# Homework Help: Potential Dividers - Help : (

1. Feb 18, 2010

### evry190

I have a simple series circuit with one potentiometer, and I'm supposed to find the V(output) for various V(input). However, I think that V(input) is constant isn't it, because it's the voltage of the battery...right? I know I can change the resistance and make V (output) change, but V(input) should be unaffected right? I'm stuck : (

2. Feb 18, 2010

### rock.freak667

For a potential divider with two resistances R1 and R2

the voltage across R1 is

V1=R1/(R1+R2)V

3. Feb 18, 2010

### evry190

i know but, isn't v(input) constant?

4. Feb 18, 2010

### rock.freak667

Yes, but if you change V(input), V(output) changes appropriately for given resistances.

5. Feb 18, 2010

### evry190

how do i change V(input) if it comes from a constant voltage source such as a battery

sorry i don't mean to bother you, i really appreciate your help
but i'm still a bit confused

6. Feb 18, 2010

### rock.freak667

You'd need to change the battery itself.

7. Feb 18, 2010

### collinsmark

You could replace the battery with a variable voltage source such as a programmable bench-top power supply. :rofl:

No, seriously though. Circuits similar to what you describe do have applications. Examples of such circuits are; or are likely used within:

(a) Battery testers. These things can be used to test whether or not a battery is fully charged. If you have one you can decide which batteries to keep and which to recycle.

(b) Battery chargers. This one is pretty obvious. If the voltage of the battery's terminals reaches a certain point, the charging algorithm changes or stops altogether.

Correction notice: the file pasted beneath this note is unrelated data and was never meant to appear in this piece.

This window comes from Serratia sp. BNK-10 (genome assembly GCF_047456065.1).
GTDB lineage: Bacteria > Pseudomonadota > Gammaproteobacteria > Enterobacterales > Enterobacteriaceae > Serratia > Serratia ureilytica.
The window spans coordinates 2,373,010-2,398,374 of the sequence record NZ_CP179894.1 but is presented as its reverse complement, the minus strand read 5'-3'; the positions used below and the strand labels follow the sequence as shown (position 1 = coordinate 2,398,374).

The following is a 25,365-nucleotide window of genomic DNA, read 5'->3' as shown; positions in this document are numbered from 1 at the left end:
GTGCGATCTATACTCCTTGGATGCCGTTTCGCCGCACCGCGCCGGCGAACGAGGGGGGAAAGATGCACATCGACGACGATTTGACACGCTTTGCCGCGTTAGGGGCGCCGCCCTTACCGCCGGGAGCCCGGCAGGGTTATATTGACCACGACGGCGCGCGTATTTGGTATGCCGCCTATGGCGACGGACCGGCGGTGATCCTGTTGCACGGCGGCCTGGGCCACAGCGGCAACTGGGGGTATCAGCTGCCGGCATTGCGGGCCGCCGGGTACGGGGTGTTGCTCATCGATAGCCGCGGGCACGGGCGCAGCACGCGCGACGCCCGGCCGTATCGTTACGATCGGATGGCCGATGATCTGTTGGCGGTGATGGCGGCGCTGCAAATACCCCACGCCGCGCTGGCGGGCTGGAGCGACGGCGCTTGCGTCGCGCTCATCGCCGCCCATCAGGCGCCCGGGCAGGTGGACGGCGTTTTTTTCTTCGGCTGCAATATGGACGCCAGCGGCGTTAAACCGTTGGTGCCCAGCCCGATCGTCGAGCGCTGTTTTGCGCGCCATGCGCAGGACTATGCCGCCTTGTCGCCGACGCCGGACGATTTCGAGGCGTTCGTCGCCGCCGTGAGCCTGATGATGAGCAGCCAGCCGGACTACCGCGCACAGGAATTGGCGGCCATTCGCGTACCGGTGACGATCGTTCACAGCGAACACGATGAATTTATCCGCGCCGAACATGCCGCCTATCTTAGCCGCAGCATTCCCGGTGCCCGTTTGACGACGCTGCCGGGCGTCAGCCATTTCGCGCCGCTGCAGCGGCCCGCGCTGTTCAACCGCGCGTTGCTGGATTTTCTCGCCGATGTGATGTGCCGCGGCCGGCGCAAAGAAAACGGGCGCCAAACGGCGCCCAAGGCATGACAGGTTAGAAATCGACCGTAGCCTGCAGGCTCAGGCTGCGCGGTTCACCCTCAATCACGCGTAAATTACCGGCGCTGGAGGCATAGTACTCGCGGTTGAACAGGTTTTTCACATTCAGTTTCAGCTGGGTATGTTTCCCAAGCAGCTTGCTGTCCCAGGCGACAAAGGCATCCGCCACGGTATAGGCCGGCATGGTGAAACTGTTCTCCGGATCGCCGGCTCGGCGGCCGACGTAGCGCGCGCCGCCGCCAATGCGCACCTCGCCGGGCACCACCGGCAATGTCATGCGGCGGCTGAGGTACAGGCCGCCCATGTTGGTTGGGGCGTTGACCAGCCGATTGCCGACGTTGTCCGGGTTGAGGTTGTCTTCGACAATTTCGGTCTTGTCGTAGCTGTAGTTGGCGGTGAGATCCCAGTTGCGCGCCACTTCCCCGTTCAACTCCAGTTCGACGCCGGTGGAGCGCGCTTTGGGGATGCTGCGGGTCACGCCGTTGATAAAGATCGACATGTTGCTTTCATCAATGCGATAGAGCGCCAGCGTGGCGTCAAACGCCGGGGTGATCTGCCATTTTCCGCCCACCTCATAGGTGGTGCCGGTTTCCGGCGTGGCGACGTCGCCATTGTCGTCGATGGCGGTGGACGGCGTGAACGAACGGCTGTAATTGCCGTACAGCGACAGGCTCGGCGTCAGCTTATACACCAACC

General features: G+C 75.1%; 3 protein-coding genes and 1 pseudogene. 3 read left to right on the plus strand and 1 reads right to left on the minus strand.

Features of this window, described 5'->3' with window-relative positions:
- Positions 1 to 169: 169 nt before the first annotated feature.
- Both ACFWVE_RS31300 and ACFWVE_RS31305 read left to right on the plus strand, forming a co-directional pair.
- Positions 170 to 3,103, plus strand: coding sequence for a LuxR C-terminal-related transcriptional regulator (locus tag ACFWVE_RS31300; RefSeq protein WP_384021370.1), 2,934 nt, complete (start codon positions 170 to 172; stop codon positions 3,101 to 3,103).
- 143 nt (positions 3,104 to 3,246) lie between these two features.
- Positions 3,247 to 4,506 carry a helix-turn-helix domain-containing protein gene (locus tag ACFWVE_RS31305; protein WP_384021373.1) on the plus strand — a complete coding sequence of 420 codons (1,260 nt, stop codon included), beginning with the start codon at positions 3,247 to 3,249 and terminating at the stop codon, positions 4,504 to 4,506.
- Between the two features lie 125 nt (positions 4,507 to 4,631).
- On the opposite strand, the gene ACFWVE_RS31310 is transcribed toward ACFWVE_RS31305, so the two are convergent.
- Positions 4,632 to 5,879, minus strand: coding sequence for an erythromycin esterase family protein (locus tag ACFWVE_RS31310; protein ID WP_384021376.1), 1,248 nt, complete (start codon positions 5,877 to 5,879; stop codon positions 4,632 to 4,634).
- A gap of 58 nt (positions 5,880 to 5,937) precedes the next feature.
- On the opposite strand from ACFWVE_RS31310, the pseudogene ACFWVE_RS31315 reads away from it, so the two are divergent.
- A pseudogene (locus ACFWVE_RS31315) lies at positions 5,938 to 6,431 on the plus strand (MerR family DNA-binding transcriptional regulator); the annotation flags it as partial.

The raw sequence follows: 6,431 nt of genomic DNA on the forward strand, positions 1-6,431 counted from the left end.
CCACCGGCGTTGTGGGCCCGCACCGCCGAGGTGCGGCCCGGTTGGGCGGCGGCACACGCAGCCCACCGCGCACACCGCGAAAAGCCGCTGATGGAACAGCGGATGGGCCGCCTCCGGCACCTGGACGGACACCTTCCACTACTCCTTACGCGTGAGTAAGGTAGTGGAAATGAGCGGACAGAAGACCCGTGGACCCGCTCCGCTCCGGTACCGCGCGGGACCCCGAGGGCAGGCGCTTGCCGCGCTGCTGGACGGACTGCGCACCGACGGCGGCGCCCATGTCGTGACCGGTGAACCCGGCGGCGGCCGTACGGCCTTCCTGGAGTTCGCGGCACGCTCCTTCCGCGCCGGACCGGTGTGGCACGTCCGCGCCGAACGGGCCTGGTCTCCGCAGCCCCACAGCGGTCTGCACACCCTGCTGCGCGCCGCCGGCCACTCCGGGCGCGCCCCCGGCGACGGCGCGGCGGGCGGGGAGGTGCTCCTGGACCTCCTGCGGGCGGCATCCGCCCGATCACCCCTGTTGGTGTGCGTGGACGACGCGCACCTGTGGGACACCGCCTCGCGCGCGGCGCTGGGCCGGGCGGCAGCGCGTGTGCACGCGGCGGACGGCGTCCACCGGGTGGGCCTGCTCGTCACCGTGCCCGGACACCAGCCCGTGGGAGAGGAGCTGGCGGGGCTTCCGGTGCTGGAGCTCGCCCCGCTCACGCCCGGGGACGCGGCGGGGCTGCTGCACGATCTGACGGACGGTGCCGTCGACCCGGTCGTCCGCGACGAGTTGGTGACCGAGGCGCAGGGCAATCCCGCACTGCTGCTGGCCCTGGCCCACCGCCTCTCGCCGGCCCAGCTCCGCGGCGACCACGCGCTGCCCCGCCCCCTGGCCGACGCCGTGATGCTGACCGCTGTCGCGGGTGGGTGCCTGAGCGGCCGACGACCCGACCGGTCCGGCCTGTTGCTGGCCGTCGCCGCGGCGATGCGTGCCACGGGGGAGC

(c) Low-voltage drop-out (LDO) regulators. These are in nearly all portable electronic devices these days. Basically the regulator shuts off power to other circuits if the battery voltage (or even if output voltage) gets too low, to prevent unwanted behavior (such as memory getting corrupt or something).

I suppose the general idea here is that battery voltage does change a little depending on how fully charged the battery is. And in practical applications, it's useful to account for this. So often times, it's generally not a good idea to assume that batteries always have constant terminal voltages.

Last edited: Feb 18, 2010
8. Feb 18, 2010

### Ouabache

Is that all you were given (is this the whole question)?
If they gave a diagram of your circuit, could you please upload it?
If not, to help us understand your thought process, could you please draw and upload your own
diagram (labelling Vin, Vout, gnd, resistances on either side of the potentiometer wiper, etc..)?

9. Feb 19, 2010

### evry190

10. Feb 19, 2010

### jumbogala

If you're turning the knob on the potentiometer, you're changing the resistance. You can never change two things at the same time during your experiment (ie. you wouldn't turn the knob on the potentiometer AND vary the input voltage, you'd do one or the other). If your lab manual says to do so you may want to check with your prof, because it could be a mistake.

Are you sure you're supposed to be finding Vout vs Vin, not Vout vs R?

11. Mar 2, 2010

### Ouabache

According to what you have described and what your circuit shows, you are right, you are only changing the resistances of your voltage divider (potentiometer), not the supply voltage (Vin). The only way you can find Vout for various Vin, is to be able to vary the power supplied. And if you are varying the power supplied, I would do that for one setting on the pot at a time.

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